Coffee or Fire Breath ((AKA Up-Regulating)moves at > 20 breaths per minute.

Water Breath( (AKA Balanced Breathing) moves at 4-6 breathes per minute.

Whiskey or Earthing Breath((AKA Down-Regulating Breath) moves at < 4 breaths per minute.

Private Client Packages


Private Client work (1 month)

Meet 1 x per week x 30 minutes (in person or Video call)

Daily Practice  x 15 minutes 

Access to guided practice ongoing

Work Place workshops please contact me for more details

Breath strengthens the lymphatic system

The lymphatic system depends on gravity, muscle movement and breathing to keep flowing so that the body can be cleansed. Deep slow breathing can play an important role in protecting the body from bacteria, viruses and other threats to our health.


Breath affects our mental state

The quality of our breath helps to relax the mind and enhance the ability to focus, learn, concentrate and memorise. The brain requires a great deal of oxygen to function and increased intake of oxygen helps us to achieve clarity, feel grounded and productive. Slow breathing increases blood CO2 levels that allow for greater absorption of Oxygen. It also relieves stress, anxiety, depression and negative thought patterns.

Breathing properly can help us overcome addictive patterns of behaviour and eating disorders as well as igniting creativity and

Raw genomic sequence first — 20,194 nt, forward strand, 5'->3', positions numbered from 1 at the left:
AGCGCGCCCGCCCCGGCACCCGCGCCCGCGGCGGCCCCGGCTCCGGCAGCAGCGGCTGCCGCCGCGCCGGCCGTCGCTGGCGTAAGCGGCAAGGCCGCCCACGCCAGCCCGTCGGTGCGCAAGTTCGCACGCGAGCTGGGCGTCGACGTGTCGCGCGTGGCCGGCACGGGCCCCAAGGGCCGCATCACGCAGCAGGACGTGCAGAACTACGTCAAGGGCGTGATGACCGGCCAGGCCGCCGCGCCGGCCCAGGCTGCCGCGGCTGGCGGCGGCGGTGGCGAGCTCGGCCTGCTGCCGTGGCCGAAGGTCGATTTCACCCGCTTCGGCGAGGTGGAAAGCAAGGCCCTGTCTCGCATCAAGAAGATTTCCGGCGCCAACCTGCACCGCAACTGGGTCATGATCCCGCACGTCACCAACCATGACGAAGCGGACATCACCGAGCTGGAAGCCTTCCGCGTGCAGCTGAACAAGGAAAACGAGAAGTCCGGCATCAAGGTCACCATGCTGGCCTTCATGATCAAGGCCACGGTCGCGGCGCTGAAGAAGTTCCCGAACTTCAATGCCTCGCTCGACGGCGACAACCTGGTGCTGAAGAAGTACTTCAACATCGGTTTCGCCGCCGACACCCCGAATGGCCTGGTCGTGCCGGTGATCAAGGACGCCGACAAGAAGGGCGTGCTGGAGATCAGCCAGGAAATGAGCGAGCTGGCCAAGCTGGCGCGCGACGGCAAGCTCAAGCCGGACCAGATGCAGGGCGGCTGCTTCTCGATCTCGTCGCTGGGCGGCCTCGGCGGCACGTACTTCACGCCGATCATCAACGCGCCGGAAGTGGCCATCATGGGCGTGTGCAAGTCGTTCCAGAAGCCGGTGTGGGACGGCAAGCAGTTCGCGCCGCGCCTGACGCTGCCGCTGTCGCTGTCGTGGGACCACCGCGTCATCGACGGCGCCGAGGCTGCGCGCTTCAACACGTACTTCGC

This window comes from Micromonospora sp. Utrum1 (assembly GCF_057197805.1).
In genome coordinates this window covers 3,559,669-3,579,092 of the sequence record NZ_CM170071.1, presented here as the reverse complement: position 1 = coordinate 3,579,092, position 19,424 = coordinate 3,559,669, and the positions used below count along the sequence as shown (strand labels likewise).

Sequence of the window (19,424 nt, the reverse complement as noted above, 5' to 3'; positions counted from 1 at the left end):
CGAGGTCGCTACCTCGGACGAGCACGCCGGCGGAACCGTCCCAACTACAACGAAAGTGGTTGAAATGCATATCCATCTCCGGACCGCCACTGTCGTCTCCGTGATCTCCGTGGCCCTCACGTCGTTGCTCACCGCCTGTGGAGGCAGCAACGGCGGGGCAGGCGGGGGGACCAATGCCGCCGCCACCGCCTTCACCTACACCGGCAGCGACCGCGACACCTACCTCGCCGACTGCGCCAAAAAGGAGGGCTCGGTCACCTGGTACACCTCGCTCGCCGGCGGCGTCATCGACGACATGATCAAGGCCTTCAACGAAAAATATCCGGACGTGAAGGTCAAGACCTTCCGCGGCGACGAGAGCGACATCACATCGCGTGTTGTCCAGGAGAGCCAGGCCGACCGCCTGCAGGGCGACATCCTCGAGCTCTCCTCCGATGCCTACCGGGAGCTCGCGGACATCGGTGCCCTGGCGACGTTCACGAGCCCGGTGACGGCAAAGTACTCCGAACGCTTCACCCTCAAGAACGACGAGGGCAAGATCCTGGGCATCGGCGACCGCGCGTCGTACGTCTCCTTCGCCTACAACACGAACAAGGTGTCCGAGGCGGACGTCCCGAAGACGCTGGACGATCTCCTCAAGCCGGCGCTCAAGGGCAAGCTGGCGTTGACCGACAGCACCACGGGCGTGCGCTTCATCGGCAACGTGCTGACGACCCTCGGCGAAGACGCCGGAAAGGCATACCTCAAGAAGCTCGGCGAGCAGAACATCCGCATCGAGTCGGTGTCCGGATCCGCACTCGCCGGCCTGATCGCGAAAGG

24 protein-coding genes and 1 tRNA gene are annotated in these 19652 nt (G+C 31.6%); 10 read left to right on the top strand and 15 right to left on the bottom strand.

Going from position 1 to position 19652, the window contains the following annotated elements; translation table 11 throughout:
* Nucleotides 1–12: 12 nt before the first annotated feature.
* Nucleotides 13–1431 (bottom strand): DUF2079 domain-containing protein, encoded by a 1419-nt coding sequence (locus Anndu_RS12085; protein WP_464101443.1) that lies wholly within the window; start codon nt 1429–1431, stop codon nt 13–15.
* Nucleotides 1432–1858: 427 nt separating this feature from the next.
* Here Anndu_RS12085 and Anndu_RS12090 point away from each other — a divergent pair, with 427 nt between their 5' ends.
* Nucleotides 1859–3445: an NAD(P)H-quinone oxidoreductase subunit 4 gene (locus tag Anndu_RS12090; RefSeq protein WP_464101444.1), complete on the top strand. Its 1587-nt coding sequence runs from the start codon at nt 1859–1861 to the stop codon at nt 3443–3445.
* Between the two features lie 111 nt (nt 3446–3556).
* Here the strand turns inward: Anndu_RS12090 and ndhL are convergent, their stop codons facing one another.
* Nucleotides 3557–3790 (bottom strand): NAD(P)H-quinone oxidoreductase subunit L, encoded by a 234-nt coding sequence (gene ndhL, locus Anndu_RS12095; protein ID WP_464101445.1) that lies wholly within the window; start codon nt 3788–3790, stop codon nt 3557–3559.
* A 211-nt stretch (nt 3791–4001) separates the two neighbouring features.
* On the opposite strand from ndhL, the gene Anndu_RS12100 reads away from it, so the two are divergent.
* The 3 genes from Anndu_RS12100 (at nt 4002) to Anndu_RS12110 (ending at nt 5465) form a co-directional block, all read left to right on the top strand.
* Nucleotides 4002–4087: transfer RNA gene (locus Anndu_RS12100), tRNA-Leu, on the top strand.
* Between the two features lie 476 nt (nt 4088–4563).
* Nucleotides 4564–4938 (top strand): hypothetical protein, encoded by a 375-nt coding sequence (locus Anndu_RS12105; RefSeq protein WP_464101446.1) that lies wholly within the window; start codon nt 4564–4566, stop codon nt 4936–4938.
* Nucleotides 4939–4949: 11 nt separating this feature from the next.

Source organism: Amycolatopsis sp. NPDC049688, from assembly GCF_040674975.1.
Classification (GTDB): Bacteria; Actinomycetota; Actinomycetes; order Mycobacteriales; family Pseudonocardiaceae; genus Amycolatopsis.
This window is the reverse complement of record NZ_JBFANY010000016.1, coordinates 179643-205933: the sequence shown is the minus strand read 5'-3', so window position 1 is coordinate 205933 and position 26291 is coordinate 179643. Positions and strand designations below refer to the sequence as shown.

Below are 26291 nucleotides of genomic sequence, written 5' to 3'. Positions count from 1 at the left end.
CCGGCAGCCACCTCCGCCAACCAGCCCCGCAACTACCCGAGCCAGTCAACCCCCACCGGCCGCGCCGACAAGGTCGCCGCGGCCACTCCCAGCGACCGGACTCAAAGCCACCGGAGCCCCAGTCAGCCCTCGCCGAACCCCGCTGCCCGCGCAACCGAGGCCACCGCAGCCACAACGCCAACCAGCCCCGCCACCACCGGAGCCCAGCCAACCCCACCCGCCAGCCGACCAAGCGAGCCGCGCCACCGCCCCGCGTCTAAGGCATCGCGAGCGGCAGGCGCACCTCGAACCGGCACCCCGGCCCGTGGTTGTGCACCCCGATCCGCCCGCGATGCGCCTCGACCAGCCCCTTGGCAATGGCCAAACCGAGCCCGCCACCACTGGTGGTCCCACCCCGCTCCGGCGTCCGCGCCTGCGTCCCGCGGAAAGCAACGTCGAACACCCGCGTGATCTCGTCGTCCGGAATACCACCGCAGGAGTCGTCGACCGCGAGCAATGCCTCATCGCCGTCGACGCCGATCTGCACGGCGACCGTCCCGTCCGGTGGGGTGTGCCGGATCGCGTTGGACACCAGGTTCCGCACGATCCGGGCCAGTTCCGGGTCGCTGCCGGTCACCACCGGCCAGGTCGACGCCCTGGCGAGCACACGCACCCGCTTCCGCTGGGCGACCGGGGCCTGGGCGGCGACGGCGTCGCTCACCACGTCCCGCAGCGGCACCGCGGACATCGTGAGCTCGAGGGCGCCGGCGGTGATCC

Breath elevates the digestive system

Deeper breathing results in an increased blood flow in the digestive tract which encourages intestinal action and improves overall digestion, alleviating Irritable Bowel Syndrome and constipation. In addition, deeper breathing results in a calmer nervous system which in turn enhances optimum digestion.

Breath improves the cardiovascular system

Deep diaphragmatic breathing tones, massages and increases circulation to the heart, liver, brain and reproductive organs. In one study of heart attack patients, 100% of the patients were chest breathers whose breathing involved no diaphragm or belly expansion. Another study found that patients who survived a heart attack and who adopted an exercise regime and breath training afterwards experienced a 50% reduction in their risk factor of another heart attack over the following five years.

Breath keeps us looking youthful

It’s a universal truth that a happy face is more beautiful than a stressed or angry one. Even better news…

Breathing deeply slows the ageing process by increasing secretion of anti-ageing hormones! By reducing stress, it improves our mood, elevating the levels of serotonin and endorphins. A 2013 study by Harvard Medical School’s psychiatry department showed that people who meditate daily for four years have longer telomeres – the protective caps found on the end of chromosomes – than those who do not. Short telomeres have been linked to premature cellular ageing.

Breath releases muscle tension

When we are stressed or experience uncomfortable feelings such as anger or pain, our breath becomes shallow and our muscle tissues contract. Deep slow breathing helps to release this.

© Emma Ball 2019 all rights reserved